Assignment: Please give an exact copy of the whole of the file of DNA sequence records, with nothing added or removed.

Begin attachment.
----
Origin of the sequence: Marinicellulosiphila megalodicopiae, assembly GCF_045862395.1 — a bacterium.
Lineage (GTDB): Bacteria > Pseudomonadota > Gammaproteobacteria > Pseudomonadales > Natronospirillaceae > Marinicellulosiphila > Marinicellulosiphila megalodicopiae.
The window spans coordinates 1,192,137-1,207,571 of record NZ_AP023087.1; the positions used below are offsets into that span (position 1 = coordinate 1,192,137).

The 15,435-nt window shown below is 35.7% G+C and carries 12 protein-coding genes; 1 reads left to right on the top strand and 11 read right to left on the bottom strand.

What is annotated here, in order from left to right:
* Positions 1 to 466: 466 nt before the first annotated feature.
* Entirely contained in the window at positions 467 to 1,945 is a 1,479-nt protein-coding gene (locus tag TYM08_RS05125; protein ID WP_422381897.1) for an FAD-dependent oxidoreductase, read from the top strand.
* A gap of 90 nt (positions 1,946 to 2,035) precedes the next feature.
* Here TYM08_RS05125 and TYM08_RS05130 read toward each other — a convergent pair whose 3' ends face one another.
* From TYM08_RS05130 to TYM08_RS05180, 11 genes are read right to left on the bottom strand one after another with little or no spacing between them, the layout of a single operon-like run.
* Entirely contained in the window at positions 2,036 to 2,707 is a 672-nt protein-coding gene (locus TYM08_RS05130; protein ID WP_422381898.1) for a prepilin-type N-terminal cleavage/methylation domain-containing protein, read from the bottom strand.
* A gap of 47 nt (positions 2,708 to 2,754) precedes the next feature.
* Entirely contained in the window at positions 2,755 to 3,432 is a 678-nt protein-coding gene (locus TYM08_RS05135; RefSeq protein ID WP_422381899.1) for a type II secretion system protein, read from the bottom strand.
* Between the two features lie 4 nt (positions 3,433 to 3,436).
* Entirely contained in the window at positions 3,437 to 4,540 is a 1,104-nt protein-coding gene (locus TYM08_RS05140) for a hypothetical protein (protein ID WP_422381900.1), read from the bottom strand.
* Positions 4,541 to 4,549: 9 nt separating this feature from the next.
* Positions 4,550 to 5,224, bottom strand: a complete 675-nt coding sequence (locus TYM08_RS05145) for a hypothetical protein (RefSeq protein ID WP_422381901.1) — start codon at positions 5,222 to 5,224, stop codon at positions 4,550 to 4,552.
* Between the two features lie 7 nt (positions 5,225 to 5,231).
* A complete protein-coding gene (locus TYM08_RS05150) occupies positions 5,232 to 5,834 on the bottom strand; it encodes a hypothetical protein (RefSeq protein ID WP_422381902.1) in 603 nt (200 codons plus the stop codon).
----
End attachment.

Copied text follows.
Origin of the sequence: Marinicellulosiphila megalodicopiae, assembly GCF_045862395.1 — a bacterium.
Lineage (GTDB): Bacteria > Pseudomonadota > Gammaproteobacteria > Pseudomonadales > Natronospirillaceae > Marinicellulosiphila > Marinicellulosiphila megalodicopiae.
The window spans coordinates 1,192,137-1,207,571 of record NZ_AP023087.1; the positions used below are offsets into that span (position 1 = coordinate 1,192,137).

The 15,435-nt window shown below is 35.7% G+C and carries 12 protein-coding genes; 1 reads left to right on the top strand and 11 read right to left on the bottom strand.

What is annotated here, in order from left to right:
* Positions 1 to 466: 466 nt before the first annotated feature.
* Entirely contained in the window at positions 467 to 1,945 is a 1,479-nt protein-coding gene (locus tag TYM08_RS05125; protein ID WP_422381897.1) for an FAD-dependent oxidoreductase, read from the top strand.
* A gap of 90 nt (positions 1,946 to 2,035) precedes the next feature.
* Here TYM08_RS05125 and TYM08_RS05130 read toward each other — a convergent pair whose 3' ends face one another.
* From TYM08_RS05130 to TYM08_RS05180, 11 genes are read right to left on the bottom strand one after another with little or no spacing between them, the layout of a single operon-like run.
* Entirely contained in the window at positions 2,036 to 2,707 is a 672-nt protein-coding gene (locus TYM08_RS05130; protein ID WP_422381898.1) for a prepilin-type N-terminal cleavage/methylation domain-containing protein, read from the bottom strand.
* A gap of 47 nt (positions 2,708 to 2,754) precedes the next feature.
* Entirely contained in the window at positions 2,755 to 3,432 is a 678-nt protein-coding gene (locus TYM08_RS05135; RefSeq protein ID WP_422381899.1) for a type II secretion system protein, read from the bottom strand.
* Between the two features lie 4 nt (positions 3,433 to 3,436).
* Entirely contained in the window at positions 3,437 to 4,540 is a 1,104-nt protein-coding gene (locus TYM08_RS05140) for a hypothetical protein (protein ID WP_422381900.1), read from the bottom strand.
* Positions 4,541 to 4,549: 9 nt separating this feature from the next.
* Positions 4,550 to 5,224, bottom strand: a complete 675-nt coding sequence (locus TYM08_RS05145) for a hypothetical protein (RefSeq protein ID WP_422381901.1) — start codon at positions 5,222 to 5,224, stop codon at positions 4,550 to 4,552.
* Between the two features lie 7 nt (positions 5,225 to 5,231).
* A complete protein-coding gene (locus TYM08_RS05150) occupies positions 5,232 to 5,834 on the bottom strand; it encodes a hypothetical protein (RefSeq protein ID WP_422381902.1) in 603 nt (200 codons plus the stop codon).